The menisci can be torn in different places. Knowing the type of tear and how the tear occurred helps determine possible meniscus tear treatment options.

Tears are identified based on how they look and where the injury occurs in the cartilage. The doctor will investigate whether the injury is stable or unstable, the location, the pattern, and the severity.

Tears in the outside one-third of the meniscus may heal on their own or can be repaired with surgery. This is because that area of the menisci, often referred to as the red zone, has a good blood supply. Damage to the inner two-thirds of the meniscus can’t heal on its own. This part of the meniscus, called the white zone, doesn’t have a blood supply.

What Are the Symptoms of a Torn Meniscus?

When a meniscus tears, you may hear or feel your knee pop.’ However, some people report not noticing or experiencing symptoms at the time of the knee injury.

Initial symptoms, including swelling and pain, will occur in the knee joint. The pain typically is felt on the inner or outer side of the knee instead of the knee cap. That said, the swelling and pain may develop gradually over a few hours, especially if the tear is less severe. Tears due to degenerative processes may not result in much, if any pain, and can go unnoticed.

woman-injury-knee-after-exercise

 If you have a minor tear, you typically will have slight pain and swelling that often resolves in 2 or 3 weeks. Swelling often worsens over 2 to 3 days with a moderate tear. Additionally, you may feel a sharp pain when you squat down or twist your knee. With a severe tear, you often have trouble straightening your knee. You may feel like your knee may give way or lock up. Swelling may start soon after the injury and increase over the next 2 or 3 days.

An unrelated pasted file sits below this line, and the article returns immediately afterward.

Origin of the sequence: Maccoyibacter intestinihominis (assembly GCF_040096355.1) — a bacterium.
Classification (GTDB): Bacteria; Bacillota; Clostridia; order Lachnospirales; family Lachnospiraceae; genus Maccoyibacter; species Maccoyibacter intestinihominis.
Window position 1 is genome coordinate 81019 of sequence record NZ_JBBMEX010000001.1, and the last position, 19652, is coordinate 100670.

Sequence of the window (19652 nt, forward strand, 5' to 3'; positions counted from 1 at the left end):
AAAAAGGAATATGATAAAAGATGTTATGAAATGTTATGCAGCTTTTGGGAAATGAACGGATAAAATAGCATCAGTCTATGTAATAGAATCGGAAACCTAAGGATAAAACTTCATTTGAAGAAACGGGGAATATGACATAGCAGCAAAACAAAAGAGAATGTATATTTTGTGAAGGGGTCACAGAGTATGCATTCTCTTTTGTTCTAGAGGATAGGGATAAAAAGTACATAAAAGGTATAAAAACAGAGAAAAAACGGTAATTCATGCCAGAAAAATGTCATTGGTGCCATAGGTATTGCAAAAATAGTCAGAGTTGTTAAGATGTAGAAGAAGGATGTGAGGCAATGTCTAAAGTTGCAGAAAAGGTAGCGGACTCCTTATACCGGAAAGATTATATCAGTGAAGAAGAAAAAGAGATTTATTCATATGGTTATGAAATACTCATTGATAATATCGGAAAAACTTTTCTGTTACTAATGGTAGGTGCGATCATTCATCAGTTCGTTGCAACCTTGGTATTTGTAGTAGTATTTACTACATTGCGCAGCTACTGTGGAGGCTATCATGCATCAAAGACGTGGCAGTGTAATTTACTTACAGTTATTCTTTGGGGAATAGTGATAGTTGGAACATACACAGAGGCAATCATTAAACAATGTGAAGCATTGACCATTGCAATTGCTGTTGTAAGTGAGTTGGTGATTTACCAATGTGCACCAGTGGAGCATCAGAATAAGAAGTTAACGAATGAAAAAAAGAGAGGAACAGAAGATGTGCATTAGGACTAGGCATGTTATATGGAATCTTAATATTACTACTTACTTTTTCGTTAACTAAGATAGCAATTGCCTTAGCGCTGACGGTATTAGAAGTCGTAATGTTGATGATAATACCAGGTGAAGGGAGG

Other symptoms may include:

  • Stiffness,
  • Difficulty moving your knee or having a full range of motion,
  • Feeling like your knee is locking up,
  • Feeling like your knee is giving way.

After the initial inflammatory response ends, other symptoms can occur over time, such as:

  • Occasional swelling of the knee without a known cause,
  • Hearing or feeling your knee pop when climbing stairs,
  • Pain when running or walking for long distances,
  • Extra fluid in the knee joint,
  • Continued reduced range of motion in the knee.

When your knee feels like it is locked up and can’t be fully extended, it may be caused by part of the meniscus being stuck in the knee joint. It’s critical to get your knee evaluated in this situation to avoid further, long-term damage.

How Is a Meniscus Tear Diagnosed?

If you suspect you’ve torn your meniscus, a doctor can determine if a nonsurgical or surgical approach is needed.

Doctor Evaluation

Your doctor will start by taking a full history. Your doctor will want to know:

  • When the injury occurred and what you were doing if it was an acute injury,
  • Your symptoms,
  • Any other chronic knee problems or injuries,
  • Types of exercise or sports you participate in,
  • Your overall activity level.